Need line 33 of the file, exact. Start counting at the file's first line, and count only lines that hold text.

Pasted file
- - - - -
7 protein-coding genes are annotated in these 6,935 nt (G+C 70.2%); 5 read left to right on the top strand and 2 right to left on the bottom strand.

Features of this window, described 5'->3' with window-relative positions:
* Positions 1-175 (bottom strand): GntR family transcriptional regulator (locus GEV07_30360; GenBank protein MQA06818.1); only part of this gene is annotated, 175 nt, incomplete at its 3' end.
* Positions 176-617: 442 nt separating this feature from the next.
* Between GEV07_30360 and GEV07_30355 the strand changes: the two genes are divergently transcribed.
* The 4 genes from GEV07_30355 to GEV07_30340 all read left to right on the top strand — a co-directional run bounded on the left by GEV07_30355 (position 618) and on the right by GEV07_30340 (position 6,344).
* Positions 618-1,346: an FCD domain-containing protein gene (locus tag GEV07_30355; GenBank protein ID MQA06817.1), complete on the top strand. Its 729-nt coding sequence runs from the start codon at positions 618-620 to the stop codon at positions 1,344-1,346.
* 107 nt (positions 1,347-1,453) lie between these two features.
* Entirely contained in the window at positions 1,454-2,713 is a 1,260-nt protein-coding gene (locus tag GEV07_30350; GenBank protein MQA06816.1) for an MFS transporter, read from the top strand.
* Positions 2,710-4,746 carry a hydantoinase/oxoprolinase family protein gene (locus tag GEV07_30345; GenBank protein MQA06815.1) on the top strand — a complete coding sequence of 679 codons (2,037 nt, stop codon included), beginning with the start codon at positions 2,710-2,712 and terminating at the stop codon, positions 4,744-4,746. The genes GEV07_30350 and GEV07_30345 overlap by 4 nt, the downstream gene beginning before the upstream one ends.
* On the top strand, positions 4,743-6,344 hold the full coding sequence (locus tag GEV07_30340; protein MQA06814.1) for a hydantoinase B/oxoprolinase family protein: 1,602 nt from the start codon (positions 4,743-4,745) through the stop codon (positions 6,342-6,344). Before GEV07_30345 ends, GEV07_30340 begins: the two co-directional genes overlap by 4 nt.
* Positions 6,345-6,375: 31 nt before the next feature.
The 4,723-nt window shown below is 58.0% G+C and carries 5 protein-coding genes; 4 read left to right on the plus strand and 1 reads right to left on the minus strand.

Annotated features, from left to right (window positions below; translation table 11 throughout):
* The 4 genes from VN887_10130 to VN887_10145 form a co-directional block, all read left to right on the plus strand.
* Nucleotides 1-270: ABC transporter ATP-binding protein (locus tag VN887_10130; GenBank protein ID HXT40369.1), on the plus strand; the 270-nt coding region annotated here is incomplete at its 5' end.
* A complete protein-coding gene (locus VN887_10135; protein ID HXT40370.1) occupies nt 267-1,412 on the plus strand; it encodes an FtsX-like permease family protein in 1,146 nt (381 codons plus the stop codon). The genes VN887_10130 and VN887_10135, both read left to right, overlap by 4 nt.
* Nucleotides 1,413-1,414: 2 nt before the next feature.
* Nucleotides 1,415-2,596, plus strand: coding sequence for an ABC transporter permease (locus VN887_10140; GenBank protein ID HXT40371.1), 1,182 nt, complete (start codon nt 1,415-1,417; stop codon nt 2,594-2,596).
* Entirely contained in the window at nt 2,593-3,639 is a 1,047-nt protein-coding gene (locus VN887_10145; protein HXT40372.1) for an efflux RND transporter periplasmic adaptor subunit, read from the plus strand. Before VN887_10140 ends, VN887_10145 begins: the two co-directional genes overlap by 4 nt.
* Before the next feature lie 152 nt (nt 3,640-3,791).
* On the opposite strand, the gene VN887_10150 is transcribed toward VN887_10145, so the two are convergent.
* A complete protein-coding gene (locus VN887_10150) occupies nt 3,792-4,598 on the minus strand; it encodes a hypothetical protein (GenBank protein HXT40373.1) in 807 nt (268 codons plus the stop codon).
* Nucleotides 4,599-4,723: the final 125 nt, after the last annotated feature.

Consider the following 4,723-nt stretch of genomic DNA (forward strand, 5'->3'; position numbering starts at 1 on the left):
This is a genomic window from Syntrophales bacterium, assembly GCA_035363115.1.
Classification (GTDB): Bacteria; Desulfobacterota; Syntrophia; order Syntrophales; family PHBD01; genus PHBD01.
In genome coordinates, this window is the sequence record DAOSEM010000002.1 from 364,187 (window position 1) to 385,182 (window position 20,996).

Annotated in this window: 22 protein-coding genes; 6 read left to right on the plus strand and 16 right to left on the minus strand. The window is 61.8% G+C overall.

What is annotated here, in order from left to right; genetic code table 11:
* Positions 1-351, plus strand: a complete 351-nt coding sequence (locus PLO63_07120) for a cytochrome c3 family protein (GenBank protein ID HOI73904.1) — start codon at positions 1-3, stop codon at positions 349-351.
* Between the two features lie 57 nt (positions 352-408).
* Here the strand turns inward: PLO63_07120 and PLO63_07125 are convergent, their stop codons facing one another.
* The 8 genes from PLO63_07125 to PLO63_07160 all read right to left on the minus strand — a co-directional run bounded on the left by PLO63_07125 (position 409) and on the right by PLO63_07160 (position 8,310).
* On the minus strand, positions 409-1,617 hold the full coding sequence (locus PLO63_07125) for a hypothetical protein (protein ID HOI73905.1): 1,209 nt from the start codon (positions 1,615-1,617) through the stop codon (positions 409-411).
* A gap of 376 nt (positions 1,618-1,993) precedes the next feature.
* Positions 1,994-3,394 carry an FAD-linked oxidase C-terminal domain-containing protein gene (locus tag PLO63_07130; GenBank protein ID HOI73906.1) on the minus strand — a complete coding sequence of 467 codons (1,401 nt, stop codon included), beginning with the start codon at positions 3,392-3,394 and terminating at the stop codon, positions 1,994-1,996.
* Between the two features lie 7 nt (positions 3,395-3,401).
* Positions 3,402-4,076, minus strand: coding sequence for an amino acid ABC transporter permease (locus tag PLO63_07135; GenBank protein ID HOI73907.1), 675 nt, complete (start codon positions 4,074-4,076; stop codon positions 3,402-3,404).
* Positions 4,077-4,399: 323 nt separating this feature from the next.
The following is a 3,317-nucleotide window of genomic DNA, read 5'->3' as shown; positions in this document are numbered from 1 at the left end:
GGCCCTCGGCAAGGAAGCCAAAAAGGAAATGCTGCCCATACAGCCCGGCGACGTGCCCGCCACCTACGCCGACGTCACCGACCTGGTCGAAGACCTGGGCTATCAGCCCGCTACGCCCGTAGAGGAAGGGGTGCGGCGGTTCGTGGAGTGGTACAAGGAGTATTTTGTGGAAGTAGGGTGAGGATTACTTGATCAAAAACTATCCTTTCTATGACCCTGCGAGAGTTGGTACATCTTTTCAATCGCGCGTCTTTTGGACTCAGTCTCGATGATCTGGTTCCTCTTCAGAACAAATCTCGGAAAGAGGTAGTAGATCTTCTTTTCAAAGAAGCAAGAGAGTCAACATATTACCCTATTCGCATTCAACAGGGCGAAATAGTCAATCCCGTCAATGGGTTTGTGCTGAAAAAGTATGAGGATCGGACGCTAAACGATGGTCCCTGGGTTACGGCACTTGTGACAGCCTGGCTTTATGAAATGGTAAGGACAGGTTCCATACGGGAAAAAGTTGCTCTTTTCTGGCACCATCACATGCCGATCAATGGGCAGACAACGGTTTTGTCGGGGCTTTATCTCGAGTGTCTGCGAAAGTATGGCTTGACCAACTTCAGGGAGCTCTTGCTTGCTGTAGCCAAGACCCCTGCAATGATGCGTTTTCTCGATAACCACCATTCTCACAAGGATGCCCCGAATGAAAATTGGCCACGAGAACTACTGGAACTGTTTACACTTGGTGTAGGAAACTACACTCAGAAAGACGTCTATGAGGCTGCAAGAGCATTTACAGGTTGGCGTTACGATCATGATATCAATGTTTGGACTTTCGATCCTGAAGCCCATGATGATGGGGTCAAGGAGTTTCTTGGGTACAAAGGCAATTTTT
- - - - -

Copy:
* Here the strand turns inward: PLO63_07120 and PLO63_07125 are convergent, their stop codons facing one another.